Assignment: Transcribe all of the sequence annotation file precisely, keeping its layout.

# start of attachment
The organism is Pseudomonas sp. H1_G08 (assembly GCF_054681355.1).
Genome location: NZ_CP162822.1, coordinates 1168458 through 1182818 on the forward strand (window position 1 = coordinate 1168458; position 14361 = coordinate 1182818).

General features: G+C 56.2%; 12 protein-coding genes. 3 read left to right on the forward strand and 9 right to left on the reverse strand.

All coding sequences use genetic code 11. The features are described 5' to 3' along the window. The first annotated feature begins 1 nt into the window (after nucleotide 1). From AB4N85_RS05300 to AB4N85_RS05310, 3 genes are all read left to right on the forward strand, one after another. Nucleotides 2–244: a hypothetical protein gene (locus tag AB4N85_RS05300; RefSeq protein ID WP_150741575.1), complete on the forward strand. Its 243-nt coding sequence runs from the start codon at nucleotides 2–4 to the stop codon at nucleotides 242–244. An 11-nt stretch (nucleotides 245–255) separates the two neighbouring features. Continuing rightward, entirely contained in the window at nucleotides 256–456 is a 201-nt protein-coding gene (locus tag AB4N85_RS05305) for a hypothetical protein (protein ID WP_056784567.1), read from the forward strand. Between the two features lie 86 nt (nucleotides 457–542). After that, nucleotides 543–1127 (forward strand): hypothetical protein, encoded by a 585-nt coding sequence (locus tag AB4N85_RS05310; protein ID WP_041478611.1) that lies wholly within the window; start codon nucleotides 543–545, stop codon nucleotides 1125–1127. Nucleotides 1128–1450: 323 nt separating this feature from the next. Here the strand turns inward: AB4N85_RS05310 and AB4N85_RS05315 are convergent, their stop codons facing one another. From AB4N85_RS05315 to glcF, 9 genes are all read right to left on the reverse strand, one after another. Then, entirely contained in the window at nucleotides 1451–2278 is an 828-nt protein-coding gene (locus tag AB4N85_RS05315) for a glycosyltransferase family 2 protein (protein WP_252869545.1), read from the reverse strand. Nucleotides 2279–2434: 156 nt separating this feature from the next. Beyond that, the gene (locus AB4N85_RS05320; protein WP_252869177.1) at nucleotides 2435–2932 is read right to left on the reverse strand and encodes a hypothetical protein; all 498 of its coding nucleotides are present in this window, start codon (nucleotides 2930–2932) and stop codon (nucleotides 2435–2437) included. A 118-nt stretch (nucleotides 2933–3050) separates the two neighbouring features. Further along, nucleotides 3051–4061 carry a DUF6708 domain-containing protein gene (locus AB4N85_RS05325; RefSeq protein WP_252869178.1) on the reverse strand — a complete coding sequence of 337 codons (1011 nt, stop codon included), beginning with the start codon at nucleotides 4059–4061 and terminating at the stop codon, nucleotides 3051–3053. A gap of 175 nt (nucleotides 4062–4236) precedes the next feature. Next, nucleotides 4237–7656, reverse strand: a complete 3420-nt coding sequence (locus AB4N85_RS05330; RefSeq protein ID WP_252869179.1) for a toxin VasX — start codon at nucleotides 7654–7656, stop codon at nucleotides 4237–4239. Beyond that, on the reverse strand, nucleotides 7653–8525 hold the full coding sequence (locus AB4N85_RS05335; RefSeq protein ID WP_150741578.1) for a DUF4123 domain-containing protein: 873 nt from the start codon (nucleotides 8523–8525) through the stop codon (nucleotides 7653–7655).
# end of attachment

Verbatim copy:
The organism is Pseudomonas sp. H1_G08 (assembly GCF_054681355.1).
Genome location: NZ_CP162822.1, coordinates 1168458 through 1182818 on the forward strand (window position 1 = coordinate 1168458; position 14361 = coordinate 1182818).

General features: G+C 56.2%; 12 protein-coding genes. 3 read left to right on the forward strand and 9 right to left on the reverse strand.

All coding sequences use genetic code 11. The features are described 5' to 3' along the window. The first annotated feature begins 1 nt into the window (after nucleotide 1). From AB4N85_RS05300 to AB4N85_RS05310, 3 genes are all read left to right on the forward strand, one after another. Nucleotides 2–244: a hypothetical protein gene (locus tag AB4N85_RS05300; RefSeq protein ID WP_150741575.1), complete on the forward strand. Its 243-nt coding sequence runs from the start codon at nucleotides 2–4 to the stop codon at nucleotides 242–244. An 11-nt stretch (nucleotides 245–255) separates the two neighbouring features. Continuing rightward, entirely contained in the window at nucleotides 256–456 is a 201-nt protein-coding gene (locus tag AB4N85_RS05305) for a hypothetical protein (protein ID WP_056784567.1), read from the forward strand. Between the two features lie 86 nt (nucleotides 457–542). After that, nucleotides 543–1127 (forward strand): hypothetical protein, encoded by a 585-nt coding sequence (locus tag AB4N85_RS05310; protein ID WP_041478611.1) that lies wholly within the window; start codon nucleotides 543–545, stop codon nucleotides 1125–1127. Nucleotides 1128–1450: 323 nt separating this feature from the next. Here the strand turns inward: AB4N85_RS05310 and AB4N85_RS05315 are convergent, their stop codons facing one another. From AB4N85_RS05315 to glcF, 9 genes are all read right to left on the reverse strand, one after another. Then, entirely contained in the window at nucleotides 1451–2278 is an 828-nt protein-coding gene (locus tag AB4N85_RS05315) for a glycosyltransferase family 2 protein (protein WP_252869545.1), read from the reverse strand. Nucleotides 2279–2434: 156 nt separating this feature from the next. Beyond that, the gene (locus AB4N85_RS05320; protein WP_252869177.1) at nucleotides 2435–2932 is read right to left on the reverse strand and encodes a hypothetical protein; all 498 of its coding nucleotides are present in this window, start codon (nucleotides 2930–2932) and stop codon (nucleotides 2435–2437) included. A 118-nt stretch (nucleotides 2933–3050) separates the two neighbouring features. Further along, nucleotides 3051–4061 carry a DUF6708 domain-containing protein gene (locus AB4N85_RS05325; RefSeq protein WP_252869178.1) on the reverse strand — a complete coding sequence of 337 codons (1011 nt, stop codon included), beginning with the start codon at nucleotides 4059–4061 and terminating at the stop codon, nucleotides 3051–3053. A gap of 175 nt (nucleotides 4062–4236) precedes the next feature. Next, nucleotides 4237–7656, reverse strand: a complete 3420-nt coding sequence (locus AB4N85_RS05330; RefSeq protein ID WP_252869179.1) for a toxin VasX — start codon at nucleotides 7654–7656, stop codon at nucleotides 4237–4239. Beyond that, on the reverse strand, nucleotides 7653–8525 hold the full coding sequence (locus AB4N85_RS05335; RefSeq protein ID WP_150741578.1) for a DUF4123 domain-containing protein: 873 nt from the start codon (nucleotides 8523–8525) through the stop codon (nucleotides 7653–7655).